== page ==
Has anyone noticed this happen a lot of the time - older people speaking down and being patronising to younger ones, even those in their 20s? I'm going on 21, so hardly a teenager, but I consistently notice older people (those in their 30s, 40s, or 50s, usually) speaking down to me, or other people, based solely on their age. It's not just older people in positions of power (like teachers), either.
I'm not particularly passive, but I'm not aggressive or ruder to older people either (friends say I'm quite assertive, in between) and I don't have this problem with anyone else. How do I get them to stop? Sometimes, they can be downright insensitive and patronising. Is it that such people are just rude anyway, but feel safer when talking like that to younger people whom they might see as less capable of standing up for themselves?
Quick examples of this (off the top of my head):
-I went to see my GP a few weeks ago about some knee problems I've been having, and was completely patronising, not listened to, and talked over. He also kept huffing, sighing and rolling his eyes when I was actually trying to explain the problem! I realise that some GPs are just awful and will speak like that to anyone, but I think my youth had something to do with it because he told me at the end (when I made one final attempt to get through to him) that I should "learn to listen to my elders".
-In my first part-time job, I was hired along with a bunch of older people (four other women and two guys) to work as waitresses at a new restaurant. I turned up on the first day dressed exactly as had been stipulated - black company shirt, black knee length skirt, black tights and flats, hair tidy, no make up as usual. Despite this, the older people on the team rolled their eyes at me after I introduced myself to them, I heard two of the women (who were both wearing the exact same outfit) say that I looked "tarty" in the toilets, and I had a lot of trouble in that job because they wouldn't work with me much (and flat-out tried to make my life hard, like refusing to move when they were carrying nothing and standing around and I was carrying plates back and forth, or keeping stuff the manager had told them to pass on from me). I told the manager about this, but because there was no evidence and it was six against one I eventually had to leave.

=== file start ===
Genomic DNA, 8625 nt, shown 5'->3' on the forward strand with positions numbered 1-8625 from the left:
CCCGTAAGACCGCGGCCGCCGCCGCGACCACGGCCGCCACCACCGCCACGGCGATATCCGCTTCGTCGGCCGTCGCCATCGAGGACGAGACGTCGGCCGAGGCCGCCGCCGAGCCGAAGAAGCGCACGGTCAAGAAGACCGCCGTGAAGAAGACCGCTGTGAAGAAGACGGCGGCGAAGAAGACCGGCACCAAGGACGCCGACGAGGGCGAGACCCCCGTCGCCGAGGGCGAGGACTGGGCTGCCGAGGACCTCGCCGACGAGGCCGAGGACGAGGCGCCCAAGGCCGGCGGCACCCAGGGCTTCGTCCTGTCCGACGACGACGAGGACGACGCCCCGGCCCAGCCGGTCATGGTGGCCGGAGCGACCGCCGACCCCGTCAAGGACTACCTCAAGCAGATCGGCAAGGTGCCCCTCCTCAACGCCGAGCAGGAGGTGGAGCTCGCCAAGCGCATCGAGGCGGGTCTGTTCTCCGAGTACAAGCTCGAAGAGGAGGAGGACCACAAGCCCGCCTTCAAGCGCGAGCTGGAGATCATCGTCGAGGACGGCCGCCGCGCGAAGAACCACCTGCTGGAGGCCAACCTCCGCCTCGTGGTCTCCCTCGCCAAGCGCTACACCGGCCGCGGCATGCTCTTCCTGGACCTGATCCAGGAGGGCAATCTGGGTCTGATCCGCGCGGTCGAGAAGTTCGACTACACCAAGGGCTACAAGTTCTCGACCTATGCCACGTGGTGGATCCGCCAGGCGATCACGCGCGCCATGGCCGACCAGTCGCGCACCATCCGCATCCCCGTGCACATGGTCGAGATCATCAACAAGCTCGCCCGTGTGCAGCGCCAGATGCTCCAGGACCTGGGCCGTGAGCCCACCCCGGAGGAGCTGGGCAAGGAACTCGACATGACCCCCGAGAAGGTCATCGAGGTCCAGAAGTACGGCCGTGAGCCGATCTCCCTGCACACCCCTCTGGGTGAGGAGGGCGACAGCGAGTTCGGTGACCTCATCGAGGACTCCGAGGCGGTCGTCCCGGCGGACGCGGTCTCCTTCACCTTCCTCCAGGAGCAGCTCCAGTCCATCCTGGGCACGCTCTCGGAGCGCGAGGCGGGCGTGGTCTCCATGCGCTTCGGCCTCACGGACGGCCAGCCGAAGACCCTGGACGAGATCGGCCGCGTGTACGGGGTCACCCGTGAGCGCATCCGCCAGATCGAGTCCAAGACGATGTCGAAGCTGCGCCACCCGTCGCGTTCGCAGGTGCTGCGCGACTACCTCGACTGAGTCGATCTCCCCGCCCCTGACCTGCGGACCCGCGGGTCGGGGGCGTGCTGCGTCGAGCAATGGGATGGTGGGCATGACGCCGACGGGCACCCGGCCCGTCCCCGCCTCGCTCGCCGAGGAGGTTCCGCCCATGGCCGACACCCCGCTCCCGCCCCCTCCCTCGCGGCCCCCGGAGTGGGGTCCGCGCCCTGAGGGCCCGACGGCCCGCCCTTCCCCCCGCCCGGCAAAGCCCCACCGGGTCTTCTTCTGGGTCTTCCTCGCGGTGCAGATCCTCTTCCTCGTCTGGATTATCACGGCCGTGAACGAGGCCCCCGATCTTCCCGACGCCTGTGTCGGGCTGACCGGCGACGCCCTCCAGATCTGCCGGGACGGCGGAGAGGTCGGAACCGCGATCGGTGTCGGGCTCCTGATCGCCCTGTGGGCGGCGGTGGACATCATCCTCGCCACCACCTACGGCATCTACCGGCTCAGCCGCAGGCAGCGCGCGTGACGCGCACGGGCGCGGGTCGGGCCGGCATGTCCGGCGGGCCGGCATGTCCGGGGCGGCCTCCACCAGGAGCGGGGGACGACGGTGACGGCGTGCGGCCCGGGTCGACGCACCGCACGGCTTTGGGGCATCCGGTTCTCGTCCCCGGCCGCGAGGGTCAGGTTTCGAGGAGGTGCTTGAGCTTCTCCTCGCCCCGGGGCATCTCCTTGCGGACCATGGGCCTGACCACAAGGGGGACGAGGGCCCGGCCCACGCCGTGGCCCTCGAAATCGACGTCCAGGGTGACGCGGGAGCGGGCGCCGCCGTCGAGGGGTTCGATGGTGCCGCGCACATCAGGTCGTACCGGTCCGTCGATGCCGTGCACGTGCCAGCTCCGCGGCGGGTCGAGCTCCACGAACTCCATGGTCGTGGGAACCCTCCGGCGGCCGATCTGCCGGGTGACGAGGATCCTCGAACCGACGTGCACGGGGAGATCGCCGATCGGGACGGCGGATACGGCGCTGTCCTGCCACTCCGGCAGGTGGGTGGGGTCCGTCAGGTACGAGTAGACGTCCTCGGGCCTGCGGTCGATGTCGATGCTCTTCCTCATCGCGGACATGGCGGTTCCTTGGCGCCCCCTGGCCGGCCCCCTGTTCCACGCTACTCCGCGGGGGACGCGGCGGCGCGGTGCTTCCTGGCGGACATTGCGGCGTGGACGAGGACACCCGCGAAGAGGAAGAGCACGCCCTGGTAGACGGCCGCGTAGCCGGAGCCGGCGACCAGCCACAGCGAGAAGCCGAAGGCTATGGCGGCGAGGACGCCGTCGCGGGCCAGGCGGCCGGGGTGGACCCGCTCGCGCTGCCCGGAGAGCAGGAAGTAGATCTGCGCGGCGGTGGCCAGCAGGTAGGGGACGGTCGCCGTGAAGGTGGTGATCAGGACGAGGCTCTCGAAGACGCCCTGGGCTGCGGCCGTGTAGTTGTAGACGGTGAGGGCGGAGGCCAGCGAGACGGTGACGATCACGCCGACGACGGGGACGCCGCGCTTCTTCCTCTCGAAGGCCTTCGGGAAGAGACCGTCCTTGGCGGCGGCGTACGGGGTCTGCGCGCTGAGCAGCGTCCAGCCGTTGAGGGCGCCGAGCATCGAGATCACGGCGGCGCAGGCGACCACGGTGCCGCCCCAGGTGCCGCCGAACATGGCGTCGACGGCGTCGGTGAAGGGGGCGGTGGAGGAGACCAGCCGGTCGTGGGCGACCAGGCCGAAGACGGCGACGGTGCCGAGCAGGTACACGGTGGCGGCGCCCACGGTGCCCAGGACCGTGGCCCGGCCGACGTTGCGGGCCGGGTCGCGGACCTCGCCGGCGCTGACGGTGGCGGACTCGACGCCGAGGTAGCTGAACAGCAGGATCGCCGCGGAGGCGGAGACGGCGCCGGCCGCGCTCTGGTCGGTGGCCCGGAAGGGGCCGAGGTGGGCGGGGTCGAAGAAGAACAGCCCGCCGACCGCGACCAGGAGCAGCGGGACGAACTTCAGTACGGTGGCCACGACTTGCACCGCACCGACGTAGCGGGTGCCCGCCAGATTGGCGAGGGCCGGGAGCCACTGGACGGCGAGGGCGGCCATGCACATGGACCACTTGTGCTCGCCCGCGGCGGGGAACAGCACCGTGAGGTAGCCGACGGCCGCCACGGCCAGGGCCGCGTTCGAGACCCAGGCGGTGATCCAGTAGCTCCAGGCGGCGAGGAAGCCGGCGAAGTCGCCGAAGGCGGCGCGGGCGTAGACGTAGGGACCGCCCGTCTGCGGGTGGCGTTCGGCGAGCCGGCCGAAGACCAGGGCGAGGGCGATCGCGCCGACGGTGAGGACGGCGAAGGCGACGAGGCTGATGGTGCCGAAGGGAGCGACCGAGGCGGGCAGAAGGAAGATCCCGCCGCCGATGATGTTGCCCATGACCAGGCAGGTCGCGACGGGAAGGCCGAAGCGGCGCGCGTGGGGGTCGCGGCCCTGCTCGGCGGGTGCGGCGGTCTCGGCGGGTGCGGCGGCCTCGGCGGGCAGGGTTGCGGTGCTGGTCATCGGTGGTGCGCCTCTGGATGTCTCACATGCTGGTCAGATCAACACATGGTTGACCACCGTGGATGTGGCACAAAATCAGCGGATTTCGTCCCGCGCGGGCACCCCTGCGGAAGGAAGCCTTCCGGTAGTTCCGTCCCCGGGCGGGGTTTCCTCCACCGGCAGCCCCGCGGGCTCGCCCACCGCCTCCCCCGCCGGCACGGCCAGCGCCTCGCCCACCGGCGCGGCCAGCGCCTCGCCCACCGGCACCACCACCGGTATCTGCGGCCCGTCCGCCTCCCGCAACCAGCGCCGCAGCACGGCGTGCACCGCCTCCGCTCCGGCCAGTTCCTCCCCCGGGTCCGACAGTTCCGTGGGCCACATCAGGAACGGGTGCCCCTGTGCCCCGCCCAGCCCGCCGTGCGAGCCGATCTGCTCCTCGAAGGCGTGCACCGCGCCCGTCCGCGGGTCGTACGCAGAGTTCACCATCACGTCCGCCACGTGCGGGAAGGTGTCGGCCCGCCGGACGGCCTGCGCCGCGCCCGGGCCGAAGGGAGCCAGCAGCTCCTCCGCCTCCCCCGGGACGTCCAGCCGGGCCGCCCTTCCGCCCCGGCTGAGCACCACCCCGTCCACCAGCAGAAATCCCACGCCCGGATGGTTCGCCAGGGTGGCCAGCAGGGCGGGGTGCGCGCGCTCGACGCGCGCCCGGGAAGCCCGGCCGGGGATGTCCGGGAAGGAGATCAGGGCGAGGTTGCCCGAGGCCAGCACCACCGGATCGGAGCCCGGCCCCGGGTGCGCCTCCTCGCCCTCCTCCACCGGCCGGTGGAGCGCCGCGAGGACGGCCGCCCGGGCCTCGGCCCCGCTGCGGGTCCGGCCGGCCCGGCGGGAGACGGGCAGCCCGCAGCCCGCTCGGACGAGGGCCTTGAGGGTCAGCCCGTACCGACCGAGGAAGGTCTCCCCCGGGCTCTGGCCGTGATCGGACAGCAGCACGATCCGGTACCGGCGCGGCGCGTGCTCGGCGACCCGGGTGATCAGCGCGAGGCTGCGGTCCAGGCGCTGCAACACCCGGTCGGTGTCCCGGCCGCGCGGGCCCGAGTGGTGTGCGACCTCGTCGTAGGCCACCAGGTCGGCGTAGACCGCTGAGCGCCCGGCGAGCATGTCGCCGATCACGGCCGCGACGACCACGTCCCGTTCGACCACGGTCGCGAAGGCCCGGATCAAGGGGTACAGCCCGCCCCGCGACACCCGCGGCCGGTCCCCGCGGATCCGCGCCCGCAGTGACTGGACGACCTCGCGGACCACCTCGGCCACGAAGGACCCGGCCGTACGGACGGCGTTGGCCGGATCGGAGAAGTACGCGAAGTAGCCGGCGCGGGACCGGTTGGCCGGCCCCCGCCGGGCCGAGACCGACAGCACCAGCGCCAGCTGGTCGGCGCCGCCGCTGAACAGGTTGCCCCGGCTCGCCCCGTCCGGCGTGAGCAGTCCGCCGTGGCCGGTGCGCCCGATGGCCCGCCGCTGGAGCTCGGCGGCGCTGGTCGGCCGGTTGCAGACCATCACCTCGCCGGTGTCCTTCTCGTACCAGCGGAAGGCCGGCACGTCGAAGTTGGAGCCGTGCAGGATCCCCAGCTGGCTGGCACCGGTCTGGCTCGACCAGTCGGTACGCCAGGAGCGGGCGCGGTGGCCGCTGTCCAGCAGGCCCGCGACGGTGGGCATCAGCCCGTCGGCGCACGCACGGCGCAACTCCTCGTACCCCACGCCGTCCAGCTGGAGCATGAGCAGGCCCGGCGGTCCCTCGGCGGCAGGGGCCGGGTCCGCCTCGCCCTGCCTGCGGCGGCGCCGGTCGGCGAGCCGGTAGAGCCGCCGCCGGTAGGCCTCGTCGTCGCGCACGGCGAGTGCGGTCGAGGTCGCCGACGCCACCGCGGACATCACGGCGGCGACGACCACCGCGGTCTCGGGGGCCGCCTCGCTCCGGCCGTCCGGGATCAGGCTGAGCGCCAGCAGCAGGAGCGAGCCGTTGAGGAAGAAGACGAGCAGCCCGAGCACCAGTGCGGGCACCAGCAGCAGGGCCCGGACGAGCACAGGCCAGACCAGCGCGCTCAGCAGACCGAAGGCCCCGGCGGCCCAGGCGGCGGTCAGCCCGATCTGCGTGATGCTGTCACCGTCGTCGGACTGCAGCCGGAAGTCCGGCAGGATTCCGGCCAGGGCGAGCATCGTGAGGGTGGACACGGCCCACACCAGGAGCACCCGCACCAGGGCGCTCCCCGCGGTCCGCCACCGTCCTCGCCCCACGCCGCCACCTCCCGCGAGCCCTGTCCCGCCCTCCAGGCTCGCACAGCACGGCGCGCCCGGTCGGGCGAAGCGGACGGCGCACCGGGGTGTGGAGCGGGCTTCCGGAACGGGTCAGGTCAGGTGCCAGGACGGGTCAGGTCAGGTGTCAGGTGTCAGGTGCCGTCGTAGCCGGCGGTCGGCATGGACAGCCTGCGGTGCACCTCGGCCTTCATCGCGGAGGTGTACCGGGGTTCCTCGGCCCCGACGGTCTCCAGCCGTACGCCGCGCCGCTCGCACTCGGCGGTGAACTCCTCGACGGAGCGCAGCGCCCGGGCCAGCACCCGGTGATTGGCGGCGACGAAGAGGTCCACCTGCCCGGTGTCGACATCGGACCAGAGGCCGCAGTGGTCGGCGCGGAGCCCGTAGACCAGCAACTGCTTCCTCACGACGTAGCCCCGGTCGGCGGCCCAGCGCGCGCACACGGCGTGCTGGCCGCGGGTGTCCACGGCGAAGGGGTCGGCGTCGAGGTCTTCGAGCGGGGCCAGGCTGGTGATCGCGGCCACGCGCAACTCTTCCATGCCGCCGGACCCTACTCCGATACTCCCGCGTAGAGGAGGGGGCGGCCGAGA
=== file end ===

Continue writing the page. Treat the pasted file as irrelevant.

-My best friend's sister, who is 18 and suffers from depression, fell for a 27-year-old friend of her dad. She was told by her 40-year-old single aunt that she was being a "stupid child" and that "older men just use younger women for sex" despite having merely asked her for advice. When her dad later found out that the guy had a girlfriend, she ended up really upset, and was told by a different aunt and uncle (who are in their 50s) to "just get over it," "stop being so pathetic" and that "she was being an immature embarrassment who could potentially wreck a home" though she said she told them she had no intention of making a move on him and hadn't flirted with him yet at all. She was really hurt about both of these incidents when she later told me and my best friend.
Any other TSRians dealt with older people being patronising? How would you deal with it? It really annoys me. I look slightly younger and supposedly "cute", too (I've been told I could pass for 18) but even those people who know my age still often "speak down to" me.
Turn on thread page Beta
Have Older People Ever "Spoken Down To" You? watch
View Poll Results: Have You Ever Been "Spoken Down To" By An Older Person?Yes, happens all the time25.00%Yes, sometimes25.00%Yes, but it's rare25.00%No, never25.00%Voters: 4. You may not vote on this poll
- Thread Starter
- 23-09-2014 17:30
- Thread Starter
(Original post by djpailo)
- 23-09-2014 17:35
I wouldn't say I've had that experience. It sounds more like they are bitter at you because at 40/50 years old, they're still in low tier jobs.
That's good to hear (sorry for quoting you into another thread, but TSR made two - one anon and one non-anon for some reason, so I'm just sticking with this one ) Yeah, that was what I thought, too - it's happened more than that one time, though. I've spoken to friends about it and apparently it's quite common re: giving relationship advice too (like with my bff's sister).
- 23-09-2014 17:40
There's nothing much you can do about it without 'getting into an argument' with the whole "I'm more experienced than you" crap. Sometimes the best thing to do is just listen to what they have to say, nod throughout and take what you want. You don't have to agree with them whatsoever.
When most people get older I find they get more stubborn and opinionated. I feel as though some people feel as though they need to give advice and be some sort of parent figure when they just need to back down and listen and ask questions instead and speak to young people on their level. A lot of baby boomers fail to realise that they can learn a lot from other generations.
Posted from TSR MobileLast edited by datpiff; 23-09-2014 at 17:43.